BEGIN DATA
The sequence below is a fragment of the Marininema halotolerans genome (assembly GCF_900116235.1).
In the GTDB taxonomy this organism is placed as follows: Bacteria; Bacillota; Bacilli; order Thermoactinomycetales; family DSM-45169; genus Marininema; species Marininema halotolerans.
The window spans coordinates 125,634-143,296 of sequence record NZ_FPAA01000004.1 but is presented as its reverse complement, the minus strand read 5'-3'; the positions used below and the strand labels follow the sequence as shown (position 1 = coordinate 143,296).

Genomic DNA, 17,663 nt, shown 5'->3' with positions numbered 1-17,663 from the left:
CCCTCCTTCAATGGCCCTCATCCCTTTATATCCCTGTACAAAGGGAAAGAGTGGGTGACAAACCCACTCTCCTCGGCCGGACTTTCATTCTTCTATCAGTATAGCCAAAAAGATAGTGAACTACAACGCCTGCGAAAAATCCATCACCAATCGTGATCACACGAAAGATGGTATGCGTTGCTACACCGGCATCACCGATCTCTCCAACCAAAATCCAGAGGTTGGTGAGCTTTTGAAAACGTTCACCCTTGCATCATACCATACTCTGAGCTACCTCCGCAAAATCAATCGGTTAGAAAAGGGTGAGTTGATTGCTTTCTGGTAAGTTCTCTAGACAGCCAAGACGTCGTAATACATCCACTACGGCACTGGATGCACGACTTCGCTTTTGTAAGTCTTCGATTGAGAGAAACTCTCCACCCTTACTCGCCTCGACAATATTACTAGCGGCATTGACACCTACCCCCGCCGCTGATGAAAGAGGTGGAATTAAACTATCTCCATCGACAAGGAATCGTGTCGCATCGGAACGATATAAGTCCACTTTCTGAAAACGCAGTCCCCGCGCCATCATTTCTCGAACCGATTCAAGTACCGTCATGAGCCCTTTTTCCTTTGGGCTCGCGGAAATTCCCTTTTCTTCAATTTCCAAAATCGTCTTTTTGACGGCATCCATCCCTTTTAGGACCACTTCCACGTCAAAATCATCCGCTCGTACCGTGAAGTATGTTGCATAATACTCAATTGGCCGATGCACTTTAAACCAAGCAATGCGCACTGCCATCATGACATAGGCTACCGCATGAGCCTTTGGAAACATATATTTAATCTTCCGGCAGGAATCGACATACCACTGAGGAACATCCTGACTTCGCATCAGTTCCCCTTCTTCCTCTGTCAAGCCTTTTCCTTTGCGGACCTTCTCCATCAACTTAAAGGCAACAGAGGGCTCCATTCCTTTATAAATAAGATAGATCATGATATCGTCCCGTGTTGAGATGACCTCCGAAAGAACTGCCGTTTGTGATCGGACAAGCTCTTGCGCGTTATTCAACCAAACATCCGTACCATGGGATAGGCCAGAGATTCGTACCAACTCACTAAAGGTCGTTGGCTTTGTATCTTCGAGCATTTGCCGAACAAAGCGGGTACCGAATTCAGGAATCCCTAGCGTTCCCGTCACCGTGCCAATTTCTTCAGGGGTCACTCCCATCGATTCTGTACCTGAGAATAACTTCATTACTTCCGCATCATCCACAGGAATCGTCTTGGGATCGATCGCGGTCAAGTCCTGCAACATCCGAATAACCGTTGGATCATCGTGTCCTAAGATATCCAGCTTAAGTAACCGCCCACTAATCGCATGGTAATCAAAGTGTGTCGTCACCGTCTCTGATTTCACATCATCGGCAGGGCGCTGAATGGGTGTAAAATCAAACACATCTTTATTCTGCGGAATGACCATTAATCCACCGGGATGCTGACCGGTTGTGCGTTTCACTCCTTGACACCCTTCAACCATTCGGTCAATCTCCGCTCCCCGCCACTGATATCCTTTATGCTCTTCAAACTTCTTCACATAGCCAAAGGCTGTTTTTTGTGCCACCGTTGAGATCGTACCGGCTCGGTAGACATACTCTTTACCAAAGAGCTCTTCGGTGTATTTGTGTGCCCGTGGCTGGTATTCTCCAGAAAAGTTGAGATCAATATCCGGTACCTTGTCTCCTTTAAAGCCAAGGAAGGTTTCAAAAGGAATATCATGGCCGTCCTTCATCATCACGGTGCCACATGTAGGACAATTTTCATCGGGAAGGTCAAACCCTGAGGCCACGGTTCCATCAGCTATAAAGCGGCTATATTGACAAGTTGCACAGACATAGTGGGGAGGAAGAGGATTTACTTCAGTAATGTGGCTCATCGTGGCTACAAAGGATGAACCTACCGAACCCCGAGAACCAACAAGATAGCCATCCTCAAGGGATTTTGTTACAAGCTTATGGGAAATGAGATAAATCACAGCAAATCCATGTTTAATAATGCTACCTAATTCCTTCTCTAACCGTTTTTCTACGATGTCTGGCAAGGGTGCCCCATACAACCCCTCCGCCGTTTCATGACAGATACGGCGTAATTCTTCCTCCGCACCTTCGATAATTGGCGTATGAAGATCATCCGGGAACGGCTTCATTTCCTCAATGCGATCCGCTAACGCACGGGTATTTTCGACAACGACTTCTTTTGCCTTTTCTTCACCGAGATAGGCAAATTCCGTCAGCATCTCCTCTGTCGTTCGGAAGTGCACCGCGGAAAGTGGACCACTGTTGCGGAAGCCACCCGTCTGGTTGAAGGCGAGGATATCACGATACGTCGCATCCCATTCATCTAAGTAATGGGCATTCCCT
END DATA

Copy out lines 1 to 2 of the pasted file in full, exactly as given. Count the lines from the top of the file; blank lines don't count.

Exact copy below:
The sequence below is a fragment of the Marininema halotolerans genome (assembly GCF_900116235.1).
In the GTDB taxonomy this organism is placed as follows: Bacteria; Bacillota; Bacilli; order Thermoactinomycetales; family DSM-45169; genus Marininema; species Marininema halotolerans.